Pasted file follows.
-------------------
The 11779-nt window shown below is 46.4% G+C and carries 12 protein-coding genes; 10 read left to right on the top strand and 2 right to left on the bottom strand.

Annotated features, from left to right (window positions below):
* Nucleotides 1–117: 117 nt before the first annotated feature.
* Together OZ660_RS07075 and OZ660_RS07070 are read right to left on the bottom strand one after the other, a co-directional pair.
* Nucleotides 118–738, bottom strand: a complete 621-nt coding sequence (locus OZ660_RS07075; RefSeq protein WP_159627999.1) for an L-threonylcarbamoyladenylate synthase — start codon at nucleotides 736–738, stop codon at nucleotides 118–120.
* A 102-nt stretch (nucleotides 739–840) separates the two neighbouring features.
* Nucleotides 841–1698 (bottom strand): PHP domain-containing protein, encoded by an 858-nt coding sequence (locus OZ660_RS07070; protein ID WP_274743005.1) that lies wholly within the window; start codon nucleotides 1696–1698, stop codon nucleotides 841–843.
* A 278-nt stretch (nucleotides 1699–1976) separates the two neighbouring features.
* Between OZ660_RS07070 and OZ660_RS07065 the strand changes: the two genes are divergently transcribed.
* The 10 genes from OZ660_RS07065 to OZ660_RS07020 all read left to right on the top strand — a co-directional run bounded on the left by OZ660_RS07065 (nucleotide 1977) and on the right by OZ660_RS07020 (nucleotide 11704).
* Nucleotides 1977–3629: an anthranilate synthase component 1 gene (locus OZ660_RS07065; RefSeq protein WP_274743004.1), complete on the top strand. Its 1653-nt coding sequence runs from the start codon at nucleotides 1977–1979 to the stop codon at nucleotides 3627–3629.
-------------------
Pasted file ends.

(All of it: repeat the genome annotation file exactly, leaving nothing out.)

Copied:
The 11779-nt window shown below is 46.4% G+C and carries 12 protein-coding genes; 10 read left to right on the top strand and 2 right to left on the bottom strand.

Annotated features, from left to right (window positions below):
* Nucleotides 1–117: 117 nt before the first annotated feature.
* Together OZ660_RS07075 and OZ660_RS07070 are read right to left on the bottom strand one after the other, a co-directional pair.
* Nucleotides 118–738, bottom strand: a complete 621-nt coding sequence (locus OZ660_RS07075; RefSeq protein WP_159627999.1) for an L-threonylcarbamoyladenylate synthase — start codon at nucleotides 736–738, stop codon at nucleotides 118–120.
* A 102-nt stretch (nucleotides 739–840) separates the two neighbouring features.
* Nucleotides 841–1698 (bottom strand): PHP domain-containing protein, encoded by an 858-nt coding sequence (locus OZ660_RS07070; protein ID WP_274743005.1) that lies wholly within the window; start codon nucleotides 1696–1698, stop codon nucleotides 841–843.
* A 278-nt stretch (nucleotides 1699–1976) separates the two neighbouring features.
* Between OZ660_RS07070 and OZ660_RS07065 the strand changes: the two genes are divergently transcribed.
* The 10 genes from OZ660_RS07065 to OZ660_RS07020 all read left to right on the top strand — a co-directional run bounded on the left by OZ660_RS07065 (nucleotide 1977) and on the right by OZ660_RS07020 (nucleotide 11704).
* Nucleotides 1977–3629: an anthranilate synthase component 1 gene (locus OZ660_RS07065; RefSeq protein WP_274743004.1), complete on the top strand. Its 1653-nt coding sequence runs from the start codon at nucleotides 1977–1979 to the stop codon at nucleotides 3627–3629.